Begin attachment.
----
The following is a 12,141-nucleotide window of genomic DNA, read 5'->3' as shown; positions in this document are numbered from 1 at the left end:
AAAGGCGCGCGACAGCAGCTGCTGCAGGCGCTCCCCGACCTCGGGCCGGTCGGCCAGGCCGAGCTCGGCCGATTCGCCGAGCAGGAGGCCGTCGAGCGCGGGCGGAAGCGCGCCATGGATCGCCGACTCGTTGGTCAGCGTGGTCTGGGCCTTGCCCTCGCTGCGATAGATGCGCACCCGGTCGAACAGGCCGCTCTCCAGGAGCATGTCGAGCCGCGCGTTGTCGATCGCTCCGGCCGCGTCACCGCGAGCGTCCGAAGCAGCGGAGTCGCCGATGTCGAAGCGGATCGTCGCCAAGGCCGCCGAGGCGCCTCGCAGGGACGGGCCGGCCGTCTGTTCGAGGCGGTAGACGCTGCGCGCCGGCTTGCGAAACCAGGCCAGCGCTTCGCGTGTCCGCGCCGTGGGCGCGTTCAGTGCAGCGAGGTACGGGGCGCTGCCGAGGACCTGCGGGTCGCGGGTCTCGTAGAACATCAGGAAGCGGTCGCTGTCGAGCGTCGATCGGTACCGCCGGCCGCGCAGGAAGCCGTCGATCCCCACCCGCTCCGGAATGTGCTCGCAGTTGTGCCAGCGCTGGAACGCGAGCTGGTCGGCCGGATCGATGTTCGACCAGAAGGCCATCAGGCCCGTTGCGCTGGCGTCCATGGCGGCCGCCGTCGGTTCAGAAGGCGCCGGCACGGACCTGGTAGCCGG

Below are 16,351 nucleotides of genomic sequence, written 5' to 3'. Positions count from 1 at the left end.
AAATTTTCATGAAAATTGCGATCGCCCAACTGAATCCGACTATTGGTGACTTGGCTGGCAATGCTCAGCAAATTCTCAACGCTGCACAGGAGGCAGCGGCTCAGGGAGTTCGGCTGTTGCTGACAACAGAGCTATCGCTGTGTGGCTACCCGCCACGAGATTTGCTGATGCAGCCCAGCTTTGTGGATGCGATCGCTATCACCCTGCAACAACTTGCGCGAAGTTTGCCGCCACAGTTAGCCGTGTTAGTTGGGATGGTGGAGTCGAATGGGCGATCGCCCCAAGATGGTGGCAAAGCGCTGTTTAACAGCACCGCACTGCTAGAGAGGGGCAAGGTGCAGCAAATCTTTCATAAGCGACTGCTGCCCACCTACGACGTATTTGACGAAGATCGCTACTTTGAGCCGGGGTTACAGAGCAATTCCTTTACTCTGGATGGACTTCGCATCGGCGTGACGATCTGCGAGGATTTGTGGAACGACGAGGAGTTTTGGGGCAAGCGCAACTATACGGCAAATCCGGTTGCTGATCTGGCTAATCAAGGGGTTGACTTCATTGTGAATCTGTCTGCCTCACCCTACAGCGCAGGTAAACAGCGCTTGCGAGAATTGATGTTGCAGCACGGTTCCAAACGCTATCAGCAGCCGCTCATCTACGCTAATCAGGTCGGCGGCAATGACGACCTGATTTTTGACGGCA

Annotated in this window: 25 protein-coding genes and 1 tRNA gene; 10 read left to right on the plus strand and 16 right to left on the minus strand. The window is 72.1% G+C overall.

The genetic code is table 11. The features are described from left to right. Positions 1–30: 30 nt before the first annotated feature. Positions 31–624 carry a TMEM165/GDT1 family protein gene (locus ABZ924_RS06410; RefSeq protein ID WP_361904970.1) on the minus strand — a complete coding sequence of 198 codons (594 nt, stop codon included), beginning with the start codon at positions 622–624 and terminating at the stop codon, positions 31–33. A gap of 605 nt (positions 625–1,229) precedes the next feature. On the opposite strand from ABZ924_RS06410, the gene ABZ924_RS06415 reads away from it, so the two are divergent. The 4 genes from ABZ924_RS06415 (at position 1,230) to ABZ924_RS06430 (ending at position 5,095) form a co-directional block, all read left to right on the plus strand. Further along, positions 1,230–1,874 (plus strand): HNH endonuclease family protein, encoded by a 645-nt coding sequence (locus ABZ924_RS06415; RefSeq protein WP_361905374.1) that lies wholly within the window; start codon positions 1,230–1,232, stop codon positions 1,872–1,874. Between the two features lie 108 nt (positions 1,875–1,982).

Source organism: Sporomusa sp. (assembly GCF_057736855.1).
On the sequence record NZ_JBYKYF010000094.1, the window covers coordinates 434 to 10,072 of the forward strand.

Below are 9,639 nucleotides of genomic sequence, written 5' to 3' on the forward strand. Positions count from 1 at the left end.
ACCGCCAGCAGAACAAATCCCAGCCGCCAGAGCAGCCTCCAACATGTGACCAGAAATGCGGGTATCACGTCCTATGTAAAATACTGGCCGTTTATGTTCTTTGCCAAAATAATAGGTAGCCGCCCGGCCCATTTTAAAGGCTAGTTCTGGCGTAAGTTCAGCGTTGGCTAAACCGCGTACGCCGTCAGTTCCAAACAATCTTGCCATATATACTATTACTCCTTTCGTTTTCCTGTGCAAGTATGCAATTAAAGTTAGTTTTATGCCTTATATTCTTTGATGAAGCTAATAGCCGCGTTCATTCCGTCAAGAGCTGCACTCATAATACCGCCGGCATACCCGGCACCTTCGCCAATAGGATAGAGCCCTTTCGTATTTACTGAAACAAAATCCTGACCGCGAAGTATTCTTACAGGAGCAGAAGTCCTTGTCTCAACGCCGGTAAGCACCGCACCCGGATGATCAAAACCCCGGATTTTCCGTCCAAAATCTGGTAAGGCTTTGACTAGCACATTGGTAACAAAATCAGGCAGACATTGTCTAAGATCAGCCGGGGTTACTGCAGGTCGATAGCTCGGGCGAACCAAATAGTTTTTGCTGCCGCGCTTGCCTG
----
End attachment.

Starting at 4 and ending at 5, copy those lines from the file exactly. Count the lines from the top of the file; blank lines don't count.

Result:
AAATTTTCATGAAAATTGCGATCGCCCAACTGAATCCGACTATTGGTGACTTGGCTGGCAATGCTCAGCAAATTCTCAACGCTGCACAGGAGGCAGCGGCTCAGGGAGTTCGGCTGTTGCTGACAACAGAGCTATCGCTGTGTGGCTACCCGCCACGAGATTTGCTGATGCAGCCCAGCTTTGTGGATGCGATCGCTATCACCCTGCAACAACTTGCGCGAAGTTTGCCGCCACAGTTAGCCGTGTTAGTTGGGATGGTGGAGTCGAATGGGCGATCGCCCCAAGATGGTGGCAAAGCGCTGTTTAACAGCACCGCACTGCTAGAGAGGGGCAAGGTGCAGCAAATCTTTCATAAGCGACTGCTGCCCACCTACGACGTATTTGACGAAGATCGCTACTTTGAGCCGGGGTTACAGAGCAATTCCTTTACTCTGGATGGACTTCGCATCGGCGTGACGATCTGCGAGGATTTGTGGAACGACGAGGAGTTTTGGGGCAAGCGCAACTATACGGCAAATCCGGTTGCTGATCTGGCTAATCAAGGGGTTGACTTCATTGTGAATCTGTCTGCCTCACCCTACAGCGCAGGTAAACAGCGCTTGCGAGAATTGATGTTGCAGCACGGTTCCAAACGCTATCAGCAGCCGCTCATCTACGCTAATCAGGTCGGCGGCAATGACGACCTGATTTTTGACGGCA

Annotated in this window: 25 protein-coding genes and 1 tRNA gene; 10 read left to right on the plus strand and 16 right to left on the minus strand. The window is 72.1% G+C overall.